On 6/10/2014 7:08 PM, Chris Cain wrote:
3. I'd also REALLY like to see seed support ranges/values giving ANY
type of integer and guarantee that few bytes are wasted (so, if it
supplies 64-bit ints and the generator's internal state array only
accepts 32-bit ints, it should spread the 64-bit int across two cells in
the array). I have working code in another language that does this, and
I wouldn't mind porting it to D for the standard library. I think this
would greatly simplify the seeding process in user code (since they
wouldn't have to care what the internal representation of the Random
state is, then).
Joseph and I have recently had some discussion on the idea of random
streams which could work as you describe (The full discussion was in the
digitalmars.D thread titled "isUniformRNG"). A finalized design would be
dependent on Phobos's redesign of streams. But an unofficial design does
exist, as it was needed for a crypto RNG I wrote. An "RNG -> RNG
stream" adapter could easily be written.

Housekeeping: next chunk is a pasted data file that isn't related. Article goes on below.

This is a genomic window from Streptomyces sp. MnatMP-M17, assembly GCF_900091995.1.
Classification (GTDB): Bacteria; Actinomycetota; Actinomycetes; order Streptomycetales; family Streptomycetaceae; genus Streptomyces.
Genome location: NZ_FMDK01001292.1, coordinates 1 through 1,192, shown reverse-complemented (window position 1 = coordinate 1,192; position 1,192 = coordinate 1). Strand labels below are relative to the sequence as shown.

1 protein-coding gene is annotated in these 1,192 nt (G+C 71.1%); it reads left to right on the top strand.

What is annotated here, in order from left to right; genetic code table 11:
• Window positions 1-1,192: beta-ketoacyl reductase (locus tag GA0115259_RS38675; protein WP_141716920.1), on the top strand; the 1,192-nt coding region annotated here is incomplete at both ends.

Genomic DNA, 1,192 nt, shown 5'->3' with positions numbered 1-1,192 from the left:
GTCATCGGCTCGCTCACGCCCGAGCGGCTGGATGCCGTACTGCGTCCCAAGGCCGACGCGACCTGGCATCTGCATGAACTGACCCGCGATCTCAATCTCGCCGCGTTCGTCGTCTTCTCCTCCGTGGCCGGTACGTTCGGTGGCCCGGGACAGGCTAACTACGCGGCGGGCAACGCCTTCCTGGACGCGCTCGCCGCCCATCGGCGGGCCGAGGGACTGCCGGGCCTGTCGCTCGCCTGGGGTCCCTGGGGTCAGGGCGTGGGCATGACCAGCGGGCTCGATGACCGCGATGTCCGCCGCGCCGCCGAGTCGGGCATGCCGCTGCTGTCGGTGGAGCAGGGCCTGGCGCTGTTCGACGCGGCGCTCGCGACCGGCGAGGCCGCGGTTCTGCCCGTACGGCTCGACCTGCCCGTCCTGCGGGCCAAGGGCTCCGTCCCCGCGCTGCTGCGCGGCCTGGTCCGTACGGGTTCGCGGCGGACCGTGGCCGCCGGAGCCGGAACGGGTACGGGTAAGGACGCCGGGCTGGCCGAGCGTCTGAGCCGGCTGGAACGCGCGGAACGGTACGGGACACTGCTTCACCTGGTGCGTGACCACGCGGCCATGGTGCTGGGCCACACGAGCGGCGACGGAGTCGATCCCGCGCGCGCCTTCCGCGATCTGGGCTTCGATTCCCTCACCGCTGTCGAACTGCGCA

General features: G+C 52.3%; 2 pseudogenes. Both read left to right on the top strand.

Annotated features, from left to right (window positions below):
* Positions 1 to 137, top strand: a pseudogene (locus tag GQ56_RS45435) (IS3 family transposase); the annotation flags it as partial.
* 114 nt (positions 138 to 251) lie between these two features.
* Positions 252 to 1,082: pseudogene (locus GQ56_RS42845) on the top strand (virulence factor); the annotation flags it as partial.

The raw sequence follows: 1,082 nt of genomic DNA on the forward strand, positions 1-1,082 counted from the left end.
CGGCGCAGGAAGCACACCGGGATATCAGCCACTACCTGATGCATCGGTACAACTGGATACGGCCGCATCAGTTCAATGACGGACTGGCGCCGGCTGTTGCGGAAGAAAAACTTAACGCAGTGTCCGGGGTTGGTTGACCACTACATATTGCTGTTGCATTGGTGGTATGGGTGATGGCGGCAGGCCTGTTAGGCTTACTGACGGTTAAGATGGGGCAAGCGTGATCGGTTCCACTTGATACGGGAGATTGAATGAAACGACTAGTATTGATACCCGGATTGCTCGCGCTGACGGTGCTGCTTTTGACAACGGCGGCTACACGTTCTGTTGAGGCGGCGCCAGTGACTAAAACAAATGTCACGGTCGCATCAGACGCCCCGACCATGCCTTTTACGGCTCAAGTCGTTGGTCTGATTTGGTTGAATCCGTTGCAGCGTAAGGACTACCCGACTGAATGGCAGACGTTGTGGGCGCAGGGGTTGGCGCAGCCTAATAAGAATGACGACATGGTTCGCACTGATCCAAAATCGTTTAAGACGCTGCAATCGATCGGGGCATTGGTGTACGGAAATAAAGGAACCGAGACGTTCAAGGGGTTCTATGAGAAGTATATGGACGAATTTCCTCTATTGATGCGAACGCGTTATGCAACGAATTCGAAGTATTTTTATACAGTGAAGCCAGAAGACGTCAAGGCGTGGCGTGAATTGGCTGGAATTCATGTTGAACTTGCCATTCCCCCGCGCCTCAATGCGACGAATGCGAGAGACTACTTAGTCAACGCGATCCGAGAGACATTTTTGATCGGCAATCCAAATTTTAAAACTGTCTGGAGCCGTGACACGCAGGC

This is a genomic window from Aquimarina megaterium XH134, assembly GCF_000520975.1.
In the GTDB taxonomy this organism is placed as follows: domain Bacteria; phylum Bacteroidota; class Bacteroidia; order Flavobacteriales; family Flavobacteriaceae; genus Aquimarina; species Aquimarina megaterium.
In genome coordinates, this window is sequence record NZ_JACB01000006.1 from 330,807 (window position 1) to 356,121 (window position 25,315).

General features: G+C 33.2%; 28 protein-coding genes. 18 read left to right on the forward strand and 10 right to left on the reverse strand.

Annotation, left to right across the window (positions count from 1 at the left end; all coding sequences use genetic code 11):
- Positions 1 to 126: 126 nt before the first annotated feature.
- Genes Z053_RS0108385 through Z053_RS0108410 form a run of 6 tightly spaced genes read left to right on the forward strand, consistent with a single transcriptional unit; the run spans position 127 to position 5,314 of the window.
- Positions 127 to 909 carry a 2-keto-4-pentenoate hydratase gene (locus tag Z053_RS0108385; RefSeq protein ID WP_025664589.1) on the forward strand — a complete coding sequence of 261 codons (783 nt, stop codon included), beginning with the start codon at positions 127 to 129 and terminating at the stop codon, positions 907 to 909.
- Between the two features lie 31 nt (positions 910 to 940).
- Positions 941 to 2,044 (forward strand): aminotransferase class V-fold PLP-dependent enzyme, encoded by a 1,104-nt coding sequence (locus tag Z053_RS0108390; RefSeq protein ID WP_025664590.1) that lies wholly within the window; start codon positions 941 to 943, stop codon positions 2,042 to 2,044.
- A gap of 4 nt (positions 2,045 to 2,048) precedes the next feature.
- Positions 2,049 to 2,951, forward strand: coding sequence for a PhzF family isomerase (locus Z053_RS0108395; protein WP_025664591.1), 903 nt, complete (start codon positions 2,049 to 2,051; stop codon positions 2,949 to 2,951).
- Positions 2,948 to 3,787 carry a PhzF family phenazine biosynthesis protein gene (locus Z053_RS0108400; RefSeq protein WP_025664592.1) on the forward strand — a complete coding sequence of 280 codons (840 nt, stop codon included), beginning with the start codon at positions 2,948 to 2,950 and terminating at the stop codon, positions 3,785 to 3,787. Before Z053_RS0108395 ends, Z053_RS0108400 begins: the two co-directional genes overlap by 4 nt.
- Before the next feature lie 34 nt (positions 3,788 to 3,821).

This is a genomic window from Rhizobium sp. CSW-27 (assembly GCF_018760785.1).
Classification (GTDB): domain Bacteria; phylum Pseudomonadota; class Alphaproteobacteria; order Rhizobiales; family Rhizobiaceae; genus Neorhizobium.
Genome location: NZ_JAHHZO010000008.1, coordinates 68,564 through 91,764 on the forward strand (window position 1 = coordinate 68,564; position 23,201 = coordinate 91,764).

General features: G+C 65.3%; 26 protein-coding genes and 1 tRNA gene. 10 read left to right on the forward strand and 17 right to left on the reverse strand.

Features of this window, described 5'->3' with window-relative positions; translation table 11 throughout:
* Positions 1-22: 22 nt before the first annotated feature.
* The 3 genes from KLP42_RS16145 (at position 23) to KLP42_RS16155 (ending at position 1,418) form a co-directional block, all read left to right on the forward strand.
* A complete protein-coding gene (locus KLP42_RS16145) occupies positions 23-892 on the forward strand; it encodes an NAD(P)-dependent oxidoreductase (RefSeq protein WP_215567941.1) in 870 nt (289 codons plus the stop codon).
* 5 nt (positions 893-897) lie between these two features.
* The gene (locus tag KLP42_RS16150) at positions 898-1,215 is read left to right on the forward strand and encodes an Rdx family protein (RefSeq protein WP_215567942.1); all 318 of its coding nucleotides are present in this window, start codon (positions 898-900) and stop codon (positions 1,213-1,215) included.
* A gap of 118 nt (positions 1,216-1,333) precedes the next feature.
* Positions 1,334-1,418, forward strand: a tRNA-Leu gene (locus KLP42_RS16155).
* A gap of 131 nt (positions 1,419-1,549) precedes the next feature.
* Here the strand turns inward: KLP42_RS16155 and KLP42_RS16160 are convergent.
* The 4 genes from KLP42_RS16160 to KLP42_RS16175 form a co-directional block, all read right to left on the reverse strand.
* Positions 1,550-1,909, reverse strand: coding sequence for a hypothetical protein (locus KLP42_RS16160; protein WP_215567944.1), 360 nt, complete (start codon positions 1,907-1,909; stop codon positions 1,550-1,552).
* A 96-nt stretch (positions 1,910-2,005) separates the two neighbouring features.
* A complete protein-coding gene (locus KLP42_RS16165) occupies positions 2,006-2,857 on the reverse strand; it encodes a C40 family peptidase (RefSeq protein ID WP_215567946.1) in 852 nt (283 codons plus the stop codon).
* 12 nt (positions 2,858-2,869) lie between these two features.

Original version:
 Phobos submission:
4. I'd just like to say the idea of using ranges for seeds gets me giddy
because I could totally see a range that queries https://random.org for
true random bits to seed with, wrapped by a range that zeroes out the
memory on popFront. Convenient and safe (possibly? Needs review before I
get excited, obviously) for crypto purposes!
Personally, I wouldn't trust an internet-hosted RNG for crypto purposes
as there's too many ways it could go wrong on either end. However,
*mixing* it in as an additional source of entropy (together with a local
source of non-determinism and a proper crypto-grade PRNG such as
Hash_DRBG) sounds promising to me. Although I'm not a cryptography expert.
5. Another possible improvement would be something akin to a "remix"
function. It should work identically to reseeding, but instead of
setting the internal state to match the seed (as I see in
remixing should probably be XOR'd into the current state. That way if
you have a state based on some real entropy, you can slowly, over time,
drip in more entropy into the state.
Interesting that you mention that. Hash_DRBG does pretty much that
(although it's a little more complicated than an simple XOR). While I'm
not particularly familiar with any others, I'd imagine that's probably a
typical behavior among cryptographic PRNGs in general.